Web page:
THREE STARS - Wholesome

If the 1950's were the era of wholesome and mythical “Father Knows Best” images in the media, then the 1990's will probably be characterized by the all too common dysfunctional images of “Roseanne”  and “Married With Children.”
       It is therefore a nice surprise to find this quiet little film with a "G" rating that portrays a loving and healthy family.  “The Winslow Boy” tells the tale of a father's love for his son and the degree to which the father stands by his child through thick and thin.

       Based on a true yet timeless story, this 1946 Terence Rattigan play takes place in early 20th Century England.

       The story begins with the Winslow family returning from church and pondering the ethical questions raised by the sermon they have heard.  Little do they know that within hours, their own family will be tested by its own ethical dilemma.  As is often the case, when we ponder a potential dilemma we are soon tested with a similar issue.

       Arthur Winslow (Nigel Hawthorne) is the head of the household.  He is a man steeped in the Victorian era, yet his stern demeanor is a mask for a loving heart.  He is equally matched in marriage to Grace Winslow (Gemma Jones), a woman of grace with a nurturing character.  Also of strength is their daughter, Catherine (Rebecca Pideon), who as an activist suffragette is determined to break the confines of the traditional roles of women.

       And finally, there is their young son, Ronnie (Guy Edwards II), who at age 13 is in a Navel Academy prep school.  It is this young Winslow boy around which the film centers when he returns home unexpectedly bearing a letter from his Headmaster which dismisses him from the school.  Ronnie has been accused of stealing a five shilling postal note from another school boy and, having been pronounced guilty by the school, he has been expelled.

       As is always the case, Ronnie's father can make one of three choices.  He can accept the outside counsel of his son's school on face value and extend his own punishment.  He can ignore the counsel of the school and live in denial of his son's actions.  Or, he can take his son into his loving confidence and explore the truth and its consequences with him.  It is this third choice which Arthur chooses and which exemplifies the love that this father has for his son.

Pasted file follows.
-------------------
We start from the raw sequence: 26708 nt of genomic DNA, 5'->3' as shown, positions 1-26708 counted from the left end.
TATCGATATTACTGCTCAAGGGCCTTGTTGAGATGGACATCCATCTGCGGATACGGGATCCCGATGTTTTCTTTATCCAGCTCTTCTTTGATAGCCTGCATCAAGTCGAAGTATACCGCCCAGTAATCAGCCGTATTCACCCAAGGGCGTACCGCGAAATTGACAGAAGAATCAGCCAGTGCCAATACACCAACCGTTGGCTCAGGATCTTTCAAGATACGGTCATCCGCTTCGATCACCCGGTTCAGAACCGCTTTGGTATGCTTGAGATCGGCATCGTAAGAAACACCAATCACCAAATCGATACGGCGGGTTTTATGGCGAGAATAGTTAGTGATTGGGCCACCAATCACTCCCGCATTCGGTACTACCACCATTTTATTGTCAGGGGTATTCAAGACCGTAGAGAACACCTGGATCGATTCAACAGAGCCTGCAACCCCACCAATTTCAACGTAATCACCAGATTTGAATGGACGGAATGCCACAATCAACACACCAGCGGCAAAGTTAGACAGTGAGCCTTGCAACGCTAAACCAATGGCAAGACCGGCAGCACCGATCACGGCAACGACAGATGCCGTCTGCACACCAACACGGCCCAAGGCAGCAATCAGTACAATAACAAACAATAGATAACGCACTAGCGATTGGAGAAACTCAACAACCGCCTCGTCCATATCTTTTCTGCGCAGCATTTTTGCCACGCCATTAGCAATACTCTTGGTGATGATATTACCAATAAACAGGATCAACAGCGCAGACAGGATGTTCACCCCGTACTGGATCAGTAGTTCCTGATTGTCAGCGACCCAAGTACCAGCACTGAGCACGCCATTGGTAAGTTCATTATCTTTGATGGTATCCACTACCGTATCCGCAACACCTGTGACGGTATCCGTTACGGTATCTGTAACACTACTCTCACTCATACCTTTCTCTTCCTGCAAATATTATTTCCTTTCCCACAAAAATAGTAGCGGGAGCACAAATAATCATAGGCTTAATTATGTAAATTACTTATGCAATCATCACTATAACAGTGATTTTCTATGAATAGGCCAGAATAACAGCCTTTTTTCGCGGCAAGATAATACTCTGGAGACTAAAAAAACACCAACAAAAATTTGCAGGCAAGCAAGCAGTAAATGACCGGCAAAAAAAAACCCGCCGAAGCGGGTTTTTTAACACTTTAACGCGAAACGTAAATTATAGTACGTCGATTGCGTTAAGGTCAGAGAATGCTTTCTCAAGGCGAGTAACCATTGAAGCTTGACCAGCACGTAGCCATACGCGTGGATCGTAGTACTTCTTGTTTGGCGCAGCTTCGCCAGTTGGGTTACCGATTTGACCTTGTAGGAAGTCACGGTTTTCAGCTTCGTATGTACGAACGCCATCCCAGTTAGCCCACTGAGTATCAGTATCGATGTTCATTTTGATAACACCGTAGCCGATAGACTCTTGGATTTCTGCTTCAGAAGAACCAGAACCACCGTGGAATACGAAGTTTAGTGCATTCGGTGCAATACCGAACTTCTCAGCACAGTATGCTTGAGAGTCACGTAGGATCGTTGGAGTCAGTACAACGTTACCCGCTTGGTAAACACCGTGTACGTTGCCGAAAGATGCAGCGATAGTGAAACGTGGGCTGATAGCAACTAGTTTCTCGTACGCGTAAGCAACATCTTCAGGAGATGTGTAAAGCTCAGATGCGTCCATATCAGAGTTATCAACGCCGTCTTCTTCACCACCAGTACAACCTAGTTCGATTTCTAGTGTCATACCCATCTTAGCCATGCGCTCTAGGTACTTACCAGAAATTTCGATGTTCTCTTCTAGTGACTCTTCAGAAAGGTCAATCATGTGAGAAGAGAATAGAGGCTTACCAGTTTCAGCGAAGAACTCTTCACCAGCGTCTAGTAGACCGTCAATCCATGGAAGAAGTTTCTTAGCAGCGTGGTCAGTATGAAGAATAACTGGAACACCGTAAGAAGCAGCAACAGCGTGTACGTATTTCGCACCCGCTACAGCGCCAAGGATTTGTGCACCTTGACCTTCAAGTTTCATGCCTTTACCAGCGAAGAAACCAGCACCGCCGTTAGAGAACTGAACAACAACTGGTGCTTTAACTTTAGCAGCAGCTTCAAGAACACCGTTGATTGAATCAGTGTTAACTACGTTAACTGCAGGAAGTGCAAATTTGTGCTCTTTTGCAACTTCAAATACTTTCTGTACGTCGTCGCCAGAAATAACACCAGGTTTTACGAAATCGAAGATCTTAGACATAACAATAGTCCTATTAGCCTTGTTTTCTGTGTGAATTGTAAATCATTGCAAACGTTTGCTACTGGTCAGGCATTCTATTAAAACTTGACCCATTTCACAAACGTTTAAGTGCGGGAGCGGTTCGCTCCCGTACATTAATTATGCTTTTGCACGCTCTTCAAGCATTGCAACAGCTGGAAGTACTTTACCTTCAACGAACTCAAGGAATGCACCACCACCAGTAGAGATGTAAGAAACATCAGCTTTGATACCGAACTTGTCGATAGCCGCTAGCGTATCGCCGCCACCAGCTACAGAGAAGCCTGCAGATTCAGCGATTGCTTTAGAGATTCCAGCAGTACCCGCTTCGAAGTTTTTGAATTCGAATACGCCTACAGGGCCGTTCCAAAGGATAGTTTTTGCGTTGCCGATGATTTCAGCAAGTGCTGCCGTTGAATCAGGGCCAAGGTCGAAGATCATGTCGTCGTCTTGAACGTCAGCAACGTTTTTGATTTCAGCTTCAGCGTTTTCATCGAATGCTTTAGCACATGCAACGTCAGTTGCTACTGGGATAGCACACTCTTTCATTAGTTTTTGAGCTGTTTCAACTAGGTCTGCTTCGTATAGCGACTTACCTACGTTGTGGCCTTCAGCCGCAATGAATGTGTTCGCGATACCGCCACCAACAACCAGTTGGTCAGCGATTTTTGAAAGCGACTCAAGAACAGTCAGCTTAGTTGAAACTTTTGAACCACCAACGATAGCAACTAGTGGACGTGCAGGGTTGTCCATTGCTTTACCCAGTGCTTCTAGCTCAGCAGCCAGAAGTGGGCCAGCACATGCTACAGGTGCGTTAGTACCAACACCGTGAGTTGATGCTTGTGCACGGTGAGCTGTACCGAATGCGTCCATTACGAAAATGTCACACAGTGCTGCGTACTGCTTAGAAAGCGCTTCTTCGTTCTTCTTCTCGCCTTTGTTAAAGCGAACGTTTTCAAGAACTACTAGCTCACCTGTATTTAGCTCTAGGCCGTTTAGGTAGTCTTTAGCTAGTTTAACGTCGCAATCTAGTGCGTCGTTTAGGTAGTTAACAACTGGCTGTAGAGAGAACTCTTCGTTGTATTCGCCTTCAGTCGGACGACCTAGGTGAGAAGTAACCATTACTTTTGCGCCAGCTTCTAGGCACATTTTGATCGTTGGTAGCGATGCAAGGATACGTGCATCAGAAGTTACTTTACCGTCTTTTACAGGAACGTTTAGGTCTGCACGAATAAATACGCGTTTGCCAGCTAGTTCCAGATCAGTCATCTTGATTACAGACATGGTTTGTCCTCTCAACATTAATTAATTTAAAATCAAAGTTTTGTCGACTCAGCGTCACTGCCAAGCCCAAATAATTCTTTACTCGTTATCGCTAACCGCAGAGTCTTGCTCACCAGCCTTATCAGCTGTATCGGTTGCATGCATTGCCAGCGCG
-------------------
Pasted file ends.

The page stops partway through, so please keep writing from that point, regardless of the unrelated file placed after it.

Arthur has made it clear to his son that he must always tell the truth.  If he doesn’t, he will eventually be found out and punished accordingly.  But if the truth is told, then Arthur will stand by his son to do anything to clear his name.

       Here is the ultimate love we all seek from a father: to be loved through thick and thin when we honestly confess our heart.

       Looking for an advocate for his son, the Winslows turn to Sir Robert Morton (Jeremy Northam) who, besides being a Barrister, is also a member of the House of Commons.  Before Sir Robert will take on the case, he tests young Ronnie and verbally challenges his integrity.  Ronnie stands firm and answers each of Sir Robert's questions honestly.  Just when it appears that Sir Robert doesn’t believe him, he announces that he will take the case and declares the innocence of the young boy.

       As is often the case in our own lives, just when circumstances appear to be the most painful and we feel abandoned, we find that others are testing the metal from which we are forged in order to prepare to walk alongside us.

       Through all of this, Arthur Winslow and his family must live with their own doubts about their choice to defend their son.  Wouldn't Ronnie have suffered less if they had just quietly buried the issue and moved on in life?  Hasn't all this notoriety just torn the family apart?  Even Ronnie's sister Catherine, who was engaged to be married, has had the wedding called off due to her suitor's distaste for the media attention on the Winslow household.

       Arthur Winslow consoles himself by returning in meditation to the same Biblical story that the family was discussing the morning that Ronnie returned home from school.  This time though, instead of focusing on the feasting portion of the Old Testament story, he focuses on how God stood with Israel through the times of famine.  God our heavenly Father can always be counted on to be there through times of trial.

       And so, in the end the truth wins out.  Young Ronnie, on hearing the news that he has been declared innocent, reacts with little surprise.  After all, his father had believed his innocence months before, and that is what counted most.

Posted on June 29, 2013 and filed under 3 STARS, WHOLESOME.